I would like to quote Mr. Stephen Kakfwi, the former premier of the Northwest Territories, who said that he is “disappointed with the way the boundary lines are drawn”. He said in an interview that the Prime Minister “is protecting the mining interests more than environmental interests. Unfortunately I think [the Prime Minister] has let down Canadians in his choice”. He went on to say that local people were put in a corner, because it was either the smaller protected area that was put forward or it was nothing.

I am in the same position. All New Democrats have the same belief. We want more protected areas. We support the creation of a national park, but it is not fair to put the community in a corner and tell it that it will get this tiny piece of land as a national park or it will get nothing. Why can we not just do it properly? If we say we are committed to conservation and ecological integrity, then why do we not commit to conservation and ecological integrity instead of saying that we will commit to a small piece and not the whole area?

Another issue I want to talk about is the maintenance of parks. The Toronto Star reported in December 2013, after a departmental performance report by Parks Canada in November 2013, that there is approximately a $3-billion backlog in the deferred maintenance at Parks Canada.

With new parks being created and already a $3-billion backlog in maintenance of these parks, I am concerned for the future of Nááts’ihch’oh. I am also concerned for the future of the Rouge national urban park, which is to be created in my backyard. I want to know that when we are creating national parks, we are committing to ensuring that they are protected, conserved, that there is ecological integrity of the ecosystems and the habitat, and also that they will be maintained for future use for the generations to come.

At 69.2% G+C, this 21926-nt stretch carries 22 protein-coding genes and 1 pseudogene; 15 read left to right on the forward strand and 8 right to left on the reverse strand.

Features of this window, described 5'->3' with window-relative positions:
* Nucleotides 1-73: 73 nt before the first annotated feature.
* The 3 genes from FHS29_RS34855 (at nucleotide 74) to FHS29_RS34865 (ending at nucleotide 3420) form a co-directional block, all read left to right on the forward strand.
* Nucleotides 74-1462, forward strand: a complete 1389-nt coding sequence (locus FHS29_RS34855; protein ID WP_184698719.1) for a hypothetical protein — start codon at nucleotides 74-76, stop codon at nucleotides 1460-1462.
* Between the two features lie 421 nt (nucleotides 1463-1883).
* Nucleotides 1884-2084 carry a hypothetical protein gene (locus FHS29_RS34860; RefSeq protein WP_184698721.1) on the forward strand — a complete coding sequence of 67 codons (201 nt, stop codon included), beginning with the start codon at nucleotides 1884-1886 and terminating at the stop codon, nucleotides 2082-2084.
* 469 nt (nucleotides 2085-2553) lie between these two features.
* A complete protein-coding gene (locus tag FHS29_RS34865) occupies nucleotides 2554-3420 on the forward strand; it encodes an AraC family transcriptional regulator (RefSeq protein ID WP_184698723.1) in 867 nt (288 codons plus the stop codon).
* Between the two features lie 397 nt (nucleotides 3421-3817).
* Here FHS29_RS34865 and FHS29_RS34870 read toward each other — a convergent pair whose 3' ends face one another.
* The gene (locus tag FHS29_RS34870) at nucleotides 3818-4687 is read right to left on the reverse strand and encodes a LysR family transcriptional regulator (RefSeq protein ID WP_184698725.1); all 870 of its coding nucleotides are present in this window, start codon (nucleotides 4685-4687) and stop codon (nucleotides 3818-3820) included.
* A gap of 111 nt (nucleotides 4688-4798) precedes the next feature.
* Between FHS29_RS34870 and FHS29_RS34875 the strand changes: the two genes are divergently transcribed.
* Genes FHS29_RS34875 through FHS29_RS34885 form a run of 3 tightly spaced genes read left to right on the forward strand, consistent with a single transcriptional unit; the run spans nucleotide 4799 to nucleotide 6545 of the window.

Nááts’ihch’oh National Park Reserve Act October 23rd, 2014

Mr. Speaker, my question is around the very similar topic of boundaries. I know that, with the creation of the Nááts’ihch’oh national park reserve, there would be a large piece of this land assembly that the people who live on those lands have requested be included in the national park reserve. With the consultation, 92% of the people had requested option one, which was the largest option that was being considered, and it seems that the boundary that has been chosen by the government is leaving out large pieces of land that are mineral rich.

There are lots of resources that would lie outside of the park's boundaries, and this would allow for new mining stakes, which are prohibited inside the park boundaries, to occur just outside. We know that mining for resources does affect the ground water tables. This national park reserve would be at the headwaters of the South Nahanni River. How would that impact the tributaries, as well as the other rivers that are feeder rivers from the South Nahanni?